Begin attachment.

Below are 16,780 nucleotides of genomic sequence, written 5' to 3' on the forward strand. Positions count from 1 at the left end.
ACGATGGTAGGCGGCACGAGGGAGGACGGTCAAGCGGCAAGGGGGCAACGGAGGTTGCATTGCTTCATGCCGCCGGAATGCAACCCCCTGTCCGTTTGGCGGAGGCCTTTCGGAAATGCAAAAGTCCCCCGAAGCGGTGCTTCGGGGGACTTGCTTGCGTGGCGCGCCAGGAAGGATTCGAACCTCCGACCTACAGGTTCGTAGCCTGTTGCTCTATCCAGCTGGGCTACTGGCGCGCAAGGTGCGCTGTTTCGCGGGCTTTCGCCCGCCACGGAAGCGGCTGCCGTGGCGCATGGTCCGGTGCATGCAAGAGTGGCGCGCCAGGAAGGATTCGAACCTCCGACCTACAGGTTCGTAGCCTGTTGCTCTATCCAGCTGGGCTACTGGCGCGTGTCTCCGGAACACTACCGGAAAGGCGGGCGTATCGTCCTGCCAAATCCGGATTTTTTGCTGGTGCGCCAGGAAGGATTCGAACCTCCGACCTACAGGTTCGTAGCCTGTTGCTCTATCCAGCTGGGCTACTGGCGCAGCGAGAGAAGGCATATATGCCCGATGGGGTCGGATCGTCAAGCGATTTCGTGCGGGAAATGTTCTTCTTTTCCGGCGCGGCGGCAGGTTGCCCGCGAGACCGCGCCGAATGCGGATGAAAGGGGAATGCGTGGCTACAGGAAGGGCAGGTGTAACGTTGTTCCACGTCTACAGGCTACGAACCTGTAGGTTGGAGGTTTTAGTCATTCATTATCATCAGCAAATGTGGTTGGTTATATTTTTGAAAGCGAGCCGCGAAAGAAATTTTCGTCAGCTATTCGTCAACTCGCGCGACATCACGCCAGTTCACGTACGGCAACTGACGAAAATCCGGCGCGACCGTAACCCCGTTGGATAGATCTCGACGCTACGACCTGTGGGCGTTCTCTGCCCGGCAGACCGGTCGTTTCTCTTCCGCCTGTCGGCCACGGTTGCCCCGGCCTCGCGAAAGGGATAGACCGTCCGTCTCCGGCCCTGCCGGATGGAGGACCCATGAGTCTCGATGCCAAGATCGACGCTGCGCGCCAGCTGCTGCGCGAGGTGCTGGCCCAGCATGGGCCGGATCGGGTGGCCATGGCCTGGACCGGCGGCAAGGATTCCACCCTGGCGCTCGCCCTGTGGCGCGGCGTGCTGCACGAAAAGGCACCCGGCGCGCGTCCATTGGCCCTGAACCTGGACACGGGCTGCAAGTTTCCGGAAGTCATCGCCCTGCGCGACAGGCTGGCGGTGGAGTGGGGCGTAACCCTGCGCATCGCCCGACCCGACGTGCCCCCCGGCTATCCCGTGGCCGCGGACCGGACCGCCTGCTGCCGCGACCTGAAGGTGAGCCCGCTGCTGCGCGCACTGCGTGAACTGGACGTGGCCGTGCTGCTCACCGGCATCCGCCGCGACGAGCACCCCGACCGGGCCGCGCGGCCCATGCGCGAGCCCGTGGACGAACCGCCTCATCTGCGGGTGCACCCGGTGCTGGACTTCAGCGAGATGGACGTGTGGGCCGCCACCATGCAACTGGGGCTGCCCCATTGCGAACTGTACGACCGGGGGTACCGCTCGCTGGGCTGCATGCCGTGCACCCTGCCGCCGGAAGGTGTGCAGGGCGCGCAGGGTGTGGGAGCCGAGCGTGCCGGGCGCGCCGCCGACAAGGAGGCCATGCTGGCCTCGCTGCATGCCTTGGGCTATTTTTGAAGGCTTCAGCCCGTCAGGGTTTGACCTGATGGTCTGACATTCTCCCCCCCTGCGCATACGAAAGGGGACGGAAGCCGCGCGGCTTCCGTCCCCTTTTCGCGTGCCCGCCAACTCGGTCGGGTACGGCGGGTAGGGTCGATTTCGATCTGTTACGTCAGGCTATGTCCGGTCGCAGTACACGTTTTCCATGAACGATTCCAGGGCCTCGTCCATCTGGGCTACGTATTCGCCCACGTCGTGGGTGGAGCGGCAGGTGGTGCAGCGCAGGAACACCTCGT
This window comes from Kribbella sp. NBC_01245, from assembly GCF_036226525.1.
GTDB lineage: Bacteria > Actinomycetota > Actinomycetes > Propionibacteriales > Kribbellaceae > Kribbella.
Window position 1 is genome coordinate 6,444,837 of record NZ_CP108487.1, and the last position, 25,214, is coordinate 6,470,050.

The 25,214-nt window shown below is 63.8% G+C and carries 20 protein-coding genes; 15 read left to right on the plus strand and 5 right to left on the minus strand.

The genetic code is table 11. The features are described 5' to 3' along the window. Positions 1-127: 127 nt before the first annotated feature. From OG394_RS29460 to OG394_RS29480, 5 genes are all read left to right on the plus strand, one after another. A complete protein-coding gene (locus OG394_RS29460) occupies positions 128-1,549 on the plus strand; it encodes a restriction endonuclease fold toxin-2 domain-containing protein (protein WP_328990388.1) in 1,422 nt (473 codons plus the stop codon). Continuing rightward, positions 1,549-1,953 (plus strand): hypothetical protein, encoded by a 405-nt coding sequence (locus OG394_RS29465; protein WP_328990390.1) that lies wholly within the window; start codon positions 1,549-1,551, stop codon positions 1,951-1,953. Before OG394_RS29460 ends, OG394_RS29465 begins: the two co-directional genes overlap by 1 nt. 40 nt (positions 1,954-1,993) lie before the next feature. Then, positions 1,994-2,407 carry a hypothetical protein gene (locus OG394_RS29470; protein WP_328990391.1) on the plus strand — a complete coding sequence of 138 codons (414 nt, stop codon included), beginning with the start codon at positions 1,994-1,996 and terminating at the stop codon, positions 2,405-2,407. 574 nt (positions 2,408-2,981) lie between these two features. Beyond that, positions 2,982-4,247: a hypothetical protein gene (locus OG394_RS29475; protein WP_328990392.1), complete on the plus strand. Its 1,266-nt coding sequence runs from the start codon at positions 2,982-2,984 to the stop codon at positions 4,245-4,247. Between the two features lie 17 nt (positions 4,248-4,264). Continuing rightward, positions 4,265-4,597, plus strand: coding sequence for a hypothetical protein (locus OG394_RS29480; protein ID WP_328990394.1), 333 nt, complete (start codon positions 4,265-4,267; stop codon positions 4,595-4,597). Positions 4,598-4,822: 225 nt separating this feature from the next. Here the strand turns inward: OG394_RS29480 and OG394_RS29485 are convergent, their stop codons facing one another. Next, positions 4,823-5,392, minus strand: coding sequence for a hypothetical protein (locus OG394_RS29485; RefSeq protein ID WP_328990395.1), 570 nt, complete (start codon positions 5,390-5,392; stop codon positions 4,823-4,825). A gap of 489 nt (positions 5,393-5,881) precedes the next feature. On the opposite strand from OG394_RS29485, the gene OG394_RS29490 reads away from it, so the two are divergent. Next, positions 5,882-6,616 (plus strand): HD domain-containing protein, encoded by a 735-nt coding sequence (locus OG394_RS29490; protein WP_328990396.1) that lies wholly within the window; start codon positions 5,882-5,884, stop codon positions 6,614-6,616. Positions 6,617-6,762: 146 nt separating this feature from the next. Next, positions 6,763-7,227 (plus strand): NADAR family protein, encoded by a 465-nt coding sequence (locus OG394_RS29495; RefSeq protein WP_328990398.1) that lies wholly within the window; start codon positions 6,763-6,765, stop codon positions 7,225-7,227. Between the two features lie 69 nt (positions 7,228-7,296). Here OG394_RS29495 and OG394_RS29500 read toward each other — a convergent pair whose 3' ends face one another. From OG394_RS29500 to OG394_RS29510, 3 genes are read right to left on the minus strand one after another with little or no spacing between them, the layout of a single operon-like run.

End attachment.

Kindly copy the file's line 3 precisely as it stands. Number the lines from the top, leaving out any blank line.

This window comes from Kribbella sp. NBC_01245, from assembly GCF_036226525.1.